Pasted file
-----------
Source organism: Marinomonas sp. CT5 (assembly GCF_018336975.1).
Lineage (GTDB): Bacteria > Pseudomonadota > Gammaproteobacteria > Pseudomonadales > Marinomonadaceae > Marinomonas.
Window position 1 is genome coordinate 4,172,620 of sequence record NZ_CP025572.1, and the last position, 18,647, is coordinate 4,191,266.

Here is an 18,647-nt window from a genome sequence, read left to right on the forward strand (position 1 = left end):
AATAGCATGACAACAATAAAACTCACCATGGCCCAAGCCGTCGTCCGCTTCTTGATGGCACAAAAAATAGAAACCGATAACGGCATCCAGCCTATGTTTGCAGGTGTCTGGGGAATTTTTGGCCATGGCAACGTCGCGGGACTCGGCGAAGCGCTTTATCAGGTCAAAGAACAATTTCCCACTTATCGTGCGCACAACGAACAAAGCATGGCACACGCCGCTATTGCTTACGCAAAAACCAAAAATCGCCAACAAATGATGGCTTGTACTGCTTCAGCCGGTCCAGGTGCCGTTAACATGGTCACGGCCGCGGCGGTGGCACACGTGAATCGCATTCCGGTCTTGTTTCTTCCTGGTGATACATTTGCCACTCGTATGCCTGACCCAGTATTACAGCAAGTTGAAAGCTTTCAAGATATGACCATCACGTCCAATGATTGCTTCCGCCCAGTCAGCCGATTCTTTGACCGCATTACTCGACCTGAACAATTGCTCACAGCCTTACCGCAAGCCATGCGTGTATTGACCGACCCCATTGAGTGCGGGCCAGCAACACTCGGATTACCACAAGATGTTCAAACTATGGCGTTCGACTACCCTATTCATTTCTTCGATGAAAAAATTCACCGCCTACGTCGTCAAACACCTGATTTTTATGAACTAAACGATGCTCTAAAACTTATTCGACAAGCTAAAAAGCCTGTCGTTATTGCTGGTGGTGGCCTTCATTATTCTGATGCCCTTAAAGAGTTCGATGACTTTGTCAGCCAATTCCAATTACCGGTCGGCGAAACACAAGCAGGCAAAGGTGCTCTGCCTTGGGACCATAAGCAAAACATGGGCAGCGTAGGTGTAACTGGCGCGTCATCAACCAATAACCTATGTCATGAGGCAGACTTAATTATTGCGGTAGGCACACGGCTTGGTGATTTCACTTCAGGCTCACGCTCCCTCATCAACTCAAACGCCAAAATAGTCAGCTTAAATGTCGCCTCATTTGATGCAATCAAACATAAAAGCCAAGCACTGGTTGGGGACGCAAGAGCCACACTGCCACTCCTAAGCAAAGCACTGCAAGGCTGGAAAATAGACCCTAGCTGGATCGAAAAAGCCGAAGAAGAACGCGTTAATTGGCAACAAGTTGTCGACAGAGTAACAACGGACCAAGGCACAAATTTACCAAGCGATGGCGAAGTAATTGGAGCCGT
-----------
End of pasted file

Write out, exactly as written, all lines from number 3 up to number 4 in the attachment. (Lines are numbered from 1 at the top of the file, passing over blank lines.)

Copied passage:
Window position 1 is genome coordinate 4,172,620 of sequence record NZ_CP025572.1, and the last position, 18,647, is coordinate 4,191,266.

Here is an 18,647-nt window from a genome sequence, read left to right on the forward strand (position 1 = left end):